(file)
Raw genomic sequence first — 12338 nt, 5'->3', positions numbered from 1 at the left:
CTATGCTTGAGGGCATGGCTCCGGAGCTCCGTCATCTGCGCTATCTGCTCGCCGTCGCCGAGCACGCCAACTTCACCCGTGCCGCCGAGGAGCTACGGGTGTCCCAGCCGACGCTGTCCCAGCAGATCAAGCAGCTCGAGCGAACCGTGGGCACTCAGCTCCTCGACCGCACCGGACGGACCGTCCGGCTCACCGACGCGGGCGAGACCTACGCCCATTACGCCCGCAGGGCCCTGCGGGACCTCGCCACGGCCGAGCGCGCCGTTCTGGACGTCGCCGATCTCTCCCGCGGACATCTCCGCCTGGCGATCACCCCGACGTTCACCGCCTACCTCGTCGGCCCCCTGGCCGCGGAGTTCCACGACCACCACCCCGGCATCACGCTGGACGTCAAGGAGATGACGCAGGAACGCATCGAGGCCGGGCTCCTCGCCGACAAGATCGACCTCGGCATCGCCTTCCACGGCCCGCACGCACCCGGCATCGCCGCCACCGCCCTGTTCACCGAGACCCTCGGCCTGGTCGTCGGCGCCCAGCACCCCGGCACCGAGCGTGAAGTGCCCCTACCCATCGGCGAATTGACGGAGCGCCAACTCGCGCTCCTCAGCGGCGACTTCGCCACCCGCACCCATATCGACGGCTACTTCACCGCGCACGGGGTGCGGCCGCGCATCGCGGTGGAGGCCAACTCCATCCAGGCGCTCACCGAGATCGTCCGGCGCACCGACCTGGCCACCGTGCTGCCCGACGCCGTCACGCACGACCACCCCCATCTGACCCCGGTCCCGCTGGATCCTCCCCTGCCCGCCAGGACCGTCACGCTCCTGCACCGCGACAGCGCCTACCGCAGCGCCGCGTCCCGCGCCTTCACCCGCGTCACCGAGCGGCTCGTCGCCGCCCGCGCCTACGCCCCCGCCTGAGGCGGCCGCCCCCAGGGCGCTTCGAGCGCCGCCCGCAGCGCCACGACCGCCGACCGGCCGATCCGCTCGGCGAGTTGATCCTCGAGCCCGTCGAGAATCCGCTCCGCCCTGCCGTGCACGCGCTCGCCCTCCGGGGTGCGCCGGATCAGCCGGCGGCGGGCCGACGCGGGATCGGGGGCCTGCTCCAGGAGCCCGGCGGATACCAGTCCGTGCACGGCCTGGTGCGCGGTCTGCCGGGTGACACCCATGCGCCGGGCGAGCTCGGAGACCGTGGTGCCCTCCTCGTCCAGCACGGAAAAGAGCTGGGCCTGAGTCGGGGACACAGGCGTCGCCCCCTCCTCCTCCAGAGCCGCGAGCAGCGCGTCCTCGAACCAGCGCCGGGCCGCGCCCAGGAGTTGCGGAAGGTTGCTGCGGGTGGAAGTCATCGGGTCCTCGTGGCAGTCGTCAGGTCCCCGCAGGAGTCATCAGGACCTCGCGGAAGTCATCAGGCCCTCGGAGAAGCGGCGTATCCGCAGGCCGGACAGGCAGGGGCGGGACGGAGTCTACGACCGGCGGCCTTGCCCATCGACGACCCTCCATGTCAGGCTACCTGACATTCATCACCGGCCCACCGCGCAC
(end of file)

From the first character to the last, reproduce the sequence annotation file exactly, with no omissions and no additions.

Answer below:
Raw genomic sequence first — 12338 nt, 5'->3', positions numbered from 1 at the left:
CTATGCTTGAGGGCATGGCTCCGGAGCTCCGTCATCTGCGCTATCTGCTCGCCGTCGCCGAGCACGCCAACTTCACCCGTGCCGCCGAGGAGCTACGGGTGTCCCAGCCGACGCTGTCCCAGCAGATCAAGCAGCTCGAGCGAACCGTGGGCACTCAGCTCCTCGACCGCACCGGACGGACCGTCCGGCTCACCGACGCGGGCGAGACCTACGCCCATTACGCCCGCAGGGCCCTGCGGGACCTCGCCACGGCCGAGCGCGCCGTTCTGGACGTCGCCGATCTCTCCCGCGGACATCTCCGCCTGGCGATCACCCCGACGTTCACCGCCTACCTCGTCGGCCCCCTGGCCGCGGAGTTCCACGACCACCACCCCGGCATCACGCTGGACGTCAAGGAGATGACGCAGGAACGCATCGAGGCCGGGCTCCTCGCCGACAAGATCGACCTCGGCATCGCCTTCCACGGCCCGCACGCACCCGGCATCGCCGCCACCGCCCTGTTCACCGAGACCCTCGGCCTGGTCGTCGGCGCCCAGCACCCCGGCACCGAGCGTGAAGTGCCCCTACCCATCGGCGAATTGACGGAGCGCCAACTCGCGCTCCTCAGCGGCGACTTCGCCACCCGCACCCATATCGACGGCTACTTCACCGCGCACGGGGTGCGGCCGCGCATCGCGGTGGAGGCCAACTCCATCCAGGCGCTCACCGAGATCGTCCGGCGCACCGACCTGGCCACCGTGCTGCCCGACGCCGTCACGCACGACCACCCCCATCTGACCCCGGTCCCGCTGGATCCTCCCCTGCCCGCCAGGACCGTCACGCTCCTGCACCGCGACAGCGCCTACCGCAGCGCCGCGTCCCGCGCCTTCACCCGCGTCACCGAGCGGCTCGTCGCCGCCCGCGCCTACGCCCCCGCCTGAGGCGGCCGCCCCCAGGGCGCTTCGAGCGCCGCCCGCAGCGCCACGACCGCCGACCGGCCGATCCGCTCGGCGAGTTGATCCTCGAGCCCGTCGAGAATCCGCTCCGCCCTGCCGTGCACGCGCTCGCCCTCCGGGGTGCGCCGGATCAGCCGGCGGCGGGCCGACGCGGGATCGGGGGCCTGCTCCAGGAGCCCGGCGGATACCAGTCCGTGCACGGCCTGGTGCGCGGTCTGCCGGGTGACACCCATGCGCCGGGCGAGCTCGGAGACCGTGGTGCCCTCCTCGTCCAGCACGGAAAAGAGCTGGGCCTGAGTCGGGGACACAGGCGTCGCCCCCTCCTCCTCCAGAGCCGCGAGCAGCGCGTCCTCGAACCAGCGCCGGGCCGCGCCCAGGAGTTGCGGAAGGTTGCTGCGGGTGGAAGTCATCGGGTCCTCGTGGCAGTCGTCAGGTCCCCGCAGGAGTCATCAGGACCTCGCGGAAGTCATCAGGCCCTCGGAGAAGCGGCGTATCCGCAGGCCGGACAGGCAGGGGCGGGACGGAGTCTACGACCGGCGGCCTTGCCCATCGACGACCCTCCATGTCAGGCTACCTGACATTCATCACCGGCCCACCGCGCAC